Watch | A once-in-a-generation celestial event.
Make total eclipses Great and American again
Where were you on Feb. 26, 1979? If you weren't born yet, then next year you'll have your first-ever opportunity to see a total solar eclipse on mainland USA.
Viewable on Aug. 21, 2017, the Great American Total Solar Eclipse, as it's being called, will have a viewing path from Oregon to South Carolina, NASA has forecasted.
Where exactly will you be able to view?
Though most of the country will be able to see some form of next summer's solar eclipse, cities like Gallatin, Tennessee; Salem, Oregon; Kansas City, Missouri; and Charleston, South Carolina, are in the total eclipse viewing path, which means the moon will block the view of the full surface of the sun in these spots.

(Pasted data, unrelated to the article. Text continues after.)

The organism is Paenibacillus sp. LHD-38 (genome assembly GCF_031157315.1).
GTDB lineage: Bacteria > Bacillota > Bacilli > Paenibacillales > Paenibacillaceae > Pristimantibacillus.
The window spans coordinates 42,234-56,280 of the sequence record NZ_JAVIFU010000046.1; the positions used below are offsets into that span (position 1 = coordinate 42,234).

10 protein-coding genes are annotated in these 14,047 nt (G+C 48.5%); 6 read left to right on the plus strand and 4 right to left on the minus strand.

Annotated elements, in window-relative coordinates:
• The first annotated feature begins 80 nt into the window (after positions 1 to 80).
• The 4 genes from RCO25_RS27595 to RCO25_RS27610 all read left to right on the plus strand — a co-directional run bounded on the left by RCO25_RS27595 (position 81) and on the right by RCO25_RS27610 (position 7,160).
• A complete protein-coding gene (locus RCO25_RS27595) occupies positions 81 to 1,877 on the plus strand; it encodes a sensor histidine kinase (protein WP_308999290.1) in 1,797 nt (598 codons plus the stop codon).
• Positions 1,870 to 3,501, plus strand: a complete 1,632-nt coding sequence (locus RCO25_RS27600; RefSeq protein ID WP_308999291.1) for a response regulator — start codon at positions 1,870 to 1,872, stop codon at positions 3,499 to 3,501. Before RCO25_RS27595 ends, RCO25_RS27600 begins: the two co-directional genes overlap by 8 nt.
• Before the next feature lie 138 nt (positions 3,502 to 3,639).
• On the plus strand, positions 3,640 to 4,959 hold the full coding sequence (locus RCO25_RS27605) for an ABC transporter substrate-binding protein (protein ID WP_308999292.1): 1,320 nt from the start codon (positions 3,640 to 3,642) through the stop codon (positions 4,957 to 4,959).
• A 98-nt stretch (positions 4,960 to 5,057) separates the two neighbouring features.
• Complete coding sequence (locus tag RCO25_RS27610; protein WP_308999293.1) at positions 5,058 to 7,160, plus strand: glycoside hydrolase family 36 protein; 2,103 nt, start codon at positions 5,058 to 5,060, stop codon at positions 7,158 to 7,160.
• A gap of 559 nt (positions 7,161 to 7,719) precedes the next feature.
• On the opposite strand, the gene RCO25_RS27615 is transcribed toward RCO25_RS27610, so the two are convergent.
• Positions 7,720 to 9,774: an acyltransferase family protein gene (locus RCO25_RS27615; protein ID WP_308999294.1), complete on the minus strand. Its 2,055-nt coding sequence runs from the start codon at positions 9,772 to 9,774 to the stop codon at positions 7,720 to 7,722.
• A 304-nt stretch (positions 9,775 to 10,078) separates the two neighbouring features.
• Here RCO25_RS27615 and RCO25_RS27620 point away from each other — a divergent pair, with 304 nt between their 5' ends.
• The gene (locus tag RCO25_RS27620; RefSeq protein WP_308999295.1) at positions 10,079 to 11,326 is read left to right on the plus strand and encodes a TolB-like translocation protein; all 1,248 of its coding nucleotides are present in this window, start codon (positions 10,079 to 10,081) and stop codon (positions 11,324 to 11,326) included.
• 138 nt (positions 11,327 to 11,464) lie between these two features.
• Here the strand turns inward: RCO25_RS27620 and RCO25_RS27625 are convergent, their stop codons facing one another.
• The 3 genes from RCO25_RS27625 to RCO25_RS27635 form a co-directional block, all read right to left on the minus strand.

The total eclipse path will run through about 12 states, while neighboring states will get a nice look at a partial solar eclipse.
Indonesia had a total solar eclipse this March.
You probably shouldn't stare right at it
Think of a totally eclipsed sun like the eye of a hurricane: It's a brief window where the sun is actually safe to look at, but a direct stare at the partial eclipse that occurs before and after the total eclipse could cause permanent damage to your peepers.
So the risk in staring too long at the total eclipse -- if you're not wearing protective eyewear or sunglasses -- seems obvious.